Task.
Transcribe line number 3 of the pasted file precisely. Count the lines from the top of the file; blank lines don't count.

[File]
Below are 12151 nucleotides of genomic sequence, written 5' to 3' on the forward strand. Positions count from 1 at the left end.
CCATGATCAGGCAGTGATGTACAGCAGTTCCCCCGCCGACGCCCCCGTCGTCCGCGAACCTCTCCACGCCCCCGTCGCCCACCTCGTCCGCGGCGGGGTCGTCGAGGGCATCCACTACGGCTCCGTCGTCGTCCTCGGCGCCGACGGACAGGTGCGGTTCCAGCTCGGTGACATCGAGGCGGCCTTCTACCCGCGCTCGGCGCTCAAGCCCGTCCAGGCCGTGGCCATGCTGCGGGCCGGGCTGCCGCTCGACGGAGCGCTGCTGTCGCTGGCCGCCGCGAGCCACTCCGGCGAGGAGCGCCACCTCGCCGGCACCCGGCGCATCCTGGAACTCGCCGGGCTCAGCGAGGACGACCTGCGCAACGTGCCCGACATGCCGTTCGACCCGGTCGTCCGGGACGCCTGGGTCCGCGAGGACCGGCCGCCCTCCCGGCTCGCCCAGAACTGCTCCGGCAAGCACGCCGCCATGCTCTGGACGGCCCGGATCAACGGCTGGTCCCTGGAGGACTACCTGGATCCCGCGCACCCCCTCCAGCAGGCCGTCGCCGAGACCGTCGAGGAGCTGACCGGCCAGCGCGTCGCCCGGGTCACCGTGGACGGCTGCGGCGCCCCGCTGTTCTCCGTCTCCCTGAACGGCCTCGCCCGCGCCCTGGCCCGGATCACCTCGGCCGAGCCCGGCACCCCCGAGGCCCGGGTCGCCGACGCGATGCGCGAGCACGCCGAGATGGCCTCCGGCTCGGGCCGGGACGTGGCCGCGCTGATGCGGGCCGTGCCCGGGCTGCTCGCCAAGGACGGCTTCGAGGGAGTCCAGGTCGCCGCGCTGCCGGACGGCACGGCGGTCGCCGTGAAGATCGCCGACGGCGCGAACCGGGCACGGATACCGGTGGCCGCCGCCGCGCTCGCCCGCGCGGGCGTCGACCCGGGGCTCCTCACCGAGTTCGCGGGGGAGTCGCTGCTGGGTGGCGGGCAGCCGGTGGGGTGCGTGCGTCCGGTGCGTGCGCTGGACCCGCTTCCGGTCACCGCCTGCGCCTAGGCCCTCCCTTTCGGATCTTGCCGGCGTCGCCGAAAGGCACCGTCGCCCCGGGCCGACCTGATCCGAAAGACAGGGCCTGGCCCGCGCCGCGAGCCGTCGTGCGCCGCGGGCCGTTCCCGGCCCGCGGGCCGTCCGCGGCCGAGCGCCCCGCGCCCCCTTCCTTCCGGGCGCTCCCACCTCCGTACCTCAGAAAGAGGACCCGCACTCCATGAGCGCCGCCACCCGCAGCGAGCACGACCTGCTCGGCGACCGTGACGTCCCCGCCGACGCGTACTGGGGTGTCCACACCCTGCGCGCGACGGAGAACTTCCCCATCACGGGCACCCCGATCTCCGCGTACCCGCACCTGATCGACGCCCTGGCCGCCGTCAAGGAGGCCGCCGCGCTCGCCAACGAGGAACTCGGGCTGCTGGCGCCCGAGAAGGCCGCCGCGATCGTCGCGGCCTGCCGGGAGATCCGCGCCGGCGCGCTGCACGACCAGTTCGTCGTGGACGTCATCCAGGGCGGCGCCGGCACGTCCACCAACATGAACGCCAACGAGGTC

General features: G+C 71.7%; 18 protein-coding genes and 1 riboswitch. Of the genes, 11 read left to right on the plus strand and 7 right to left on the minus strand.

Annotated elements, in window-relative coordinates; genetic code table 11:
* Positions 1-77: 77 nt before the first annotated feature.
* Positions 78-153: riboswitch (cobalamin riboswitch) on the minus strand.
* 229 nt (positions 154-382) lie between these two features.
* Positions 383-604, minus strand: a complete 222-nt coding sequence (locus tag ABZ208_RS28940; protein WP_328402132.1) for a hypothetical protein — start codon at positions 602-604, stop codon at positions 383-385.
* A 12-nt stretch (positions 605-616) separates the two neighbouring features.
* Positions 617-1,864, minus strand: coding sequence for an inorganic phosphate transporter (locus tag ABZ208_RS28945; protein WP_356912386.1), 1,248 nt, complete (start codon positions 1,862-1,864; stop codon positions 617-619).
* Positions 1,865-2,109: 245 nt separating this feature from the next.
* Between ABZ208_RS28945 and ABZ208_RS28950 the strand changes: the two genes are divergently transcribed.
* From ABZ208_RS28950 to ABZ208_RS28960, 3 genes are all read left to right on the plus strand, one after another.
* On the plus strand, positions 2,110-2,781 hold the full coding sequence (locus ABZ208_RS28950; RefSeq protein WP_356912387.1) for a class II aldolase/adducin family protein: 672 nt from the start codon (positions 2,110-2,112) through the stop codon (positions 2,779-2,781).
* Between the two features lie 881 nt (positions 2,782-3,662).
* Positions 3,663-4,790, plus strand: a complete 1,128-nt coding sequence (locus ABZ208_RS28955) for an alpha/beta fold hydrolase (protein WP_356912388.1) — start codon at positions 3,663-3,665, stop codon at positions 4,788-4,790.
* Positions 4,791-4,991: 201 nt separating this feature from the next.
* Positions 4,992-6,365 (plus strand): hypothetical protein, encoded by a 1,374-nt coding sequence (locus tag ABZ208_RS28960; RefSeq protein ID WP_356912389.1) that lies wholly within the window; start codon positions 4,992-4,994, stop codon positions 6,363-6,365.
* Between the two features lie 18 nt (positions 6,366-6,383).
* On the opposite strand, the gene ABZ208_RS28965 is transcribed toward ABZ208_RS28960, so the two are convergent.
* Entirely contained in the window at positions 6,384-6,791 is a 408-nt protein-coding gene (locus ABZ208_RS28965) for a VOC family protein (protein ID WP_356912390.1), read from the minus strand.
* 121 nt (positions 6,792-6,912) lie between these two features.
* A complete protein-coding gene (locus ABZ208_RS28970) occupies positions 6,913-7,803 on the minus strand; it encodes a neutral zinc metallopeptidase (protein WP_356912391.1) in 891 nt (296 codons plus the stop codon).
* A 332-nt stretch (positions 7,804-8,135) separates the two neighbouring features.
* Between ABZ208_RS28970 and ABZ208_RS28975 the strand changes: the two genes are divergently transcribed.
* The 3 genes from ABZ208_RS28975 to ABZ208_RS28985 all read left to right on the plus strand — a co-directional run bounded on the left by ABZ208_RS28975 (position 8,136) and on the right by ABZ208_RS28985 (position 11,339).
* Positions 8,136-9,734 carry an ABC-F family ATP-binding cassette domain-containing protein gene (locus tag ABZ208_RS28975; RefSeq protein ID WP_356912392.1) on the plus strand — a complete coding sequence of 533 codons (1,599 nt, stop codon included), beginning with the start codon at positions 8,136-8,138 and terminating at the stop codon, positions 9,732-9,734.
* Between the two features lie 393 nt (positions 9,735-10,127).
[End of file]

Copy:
General features: G+C 71.7%; 18 protein-coding genes and 1 riboswitch. Of the genes, 11 read left to right on the plus strand and 7 right to left on the minus strand.